Eaten, Barely Blogged: Chinchulines, Cue, Cavatelli
Boca Juniors You'll hear about La Fusta or El Gauchito, if you hear about Queens Argentine restaurants at all. Boca Juniors, not so much, possibly because it's a theme restaurant. What kind of self-respecting food-loving Buenos Aires resident would eat at a Jets-themed steakhouse catering to American expats? No matter, it's fun, and the food is respectable enough. Have a few empanadas, order some grilled meat (if you look out of place–I did–you may get cautioned against the parrillada for two, pictured in its sweetbread, intestine and blood sausage-filled glory, but it takes little to convince that you know what you're getting into) or pasta. I have no idea staff still breaks into song and does a dance routine with blue and yellow umbrellas; on this early mid-week evening, the room was half full with most tables for two seated side-by-side at four-seaters, positioned to watch the live Boca Juniors game on the two wall-mounted flatscreens. The elderly couple in Boca jerseys splitting a bottle of wine were my heroes. Or maybe it's the Argentine house wine pours, always to the rim, that are my heroes. Inexpensive Malbec and a jumble of organ meat are made for each other.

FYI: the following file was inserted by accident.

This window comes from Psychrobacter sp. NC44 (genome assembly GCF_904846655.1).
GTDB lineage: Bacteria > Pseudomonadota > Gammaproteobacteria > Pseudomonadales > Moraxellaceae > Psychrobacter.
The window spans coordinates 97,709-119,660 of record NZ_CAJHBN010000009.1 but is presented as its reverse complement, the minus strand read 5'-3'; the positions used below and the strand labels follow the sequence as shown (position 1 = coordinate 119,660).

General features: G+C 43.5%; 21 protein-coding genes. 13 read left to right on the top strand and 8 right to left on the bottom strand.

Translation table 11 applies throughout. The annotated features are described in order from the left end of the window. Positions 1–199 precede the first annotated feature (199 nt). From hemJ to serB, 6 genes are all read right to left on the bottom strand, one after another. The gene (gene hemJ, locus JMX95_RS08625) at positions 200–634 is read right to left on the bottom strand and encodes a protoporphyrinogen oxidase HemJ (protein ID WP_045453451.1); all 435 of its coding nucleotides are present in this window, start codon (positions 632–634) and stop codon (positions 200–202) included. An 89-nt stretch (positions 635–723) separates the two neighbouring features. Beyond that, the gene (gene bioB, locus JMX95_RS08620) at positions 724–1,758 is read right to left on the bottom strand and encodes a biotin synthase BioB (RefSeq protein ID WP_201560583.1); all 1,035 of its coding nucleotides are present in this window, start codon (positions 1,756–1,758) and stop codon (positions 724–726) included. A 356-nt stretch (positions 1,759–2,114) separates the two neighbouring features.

Fatty 'Cue I only went once in its former guise and
that was three years ago so I'm hazy, but Fatty 'Cue 2.0 doesn't seem radically
different to me. The layout's more or less the same. There are cocktails, smoked
meats, funky dips, pig's ears and heads. Maybe the baos are new? There could be
more vegetables than previously. The one notable difference is that the pork
ribs, still great and salty-sweet from fish sauce and sugar, were $14 for three
last time and $12 now (the online menu says $11, but I don't think that's
correct). So, maybe lower prices? The green chili lamb bao was done more Indian
than Southeast Asian, with a tamarind sauce, yogurt and cucumber. Winsome. The
whole steamed fish, the only non-meaty large plate, seems an odd choice in
retrospect. The components were straightforward, turmeric and lime rubbed onto
the fish itself, with chile sauce and ketchup manis for dipping. No complaints,
but I would stick with the meat.
Aita I think I said I would never go here, not out
of malice, but because I eat Italian food so rarely. After 10pm on a weeknight,
though, the dining choices in an immediate two-block radius after a few
Manhattans at Mayflower, are slim. The fried rabbit in the style of fried
chicken with a lot more sage, was fun, if not bony. Something possessed me to
order wheat pasta, cavatelli, with a lamb ragu and favas, not completely out of
whack with this still-cool-at-night spring (that's not a complaint, and no,
it's still not summer, Memorial Day over or not). If you want to continue with
the rye-drinking, the cocktail list isn't bad.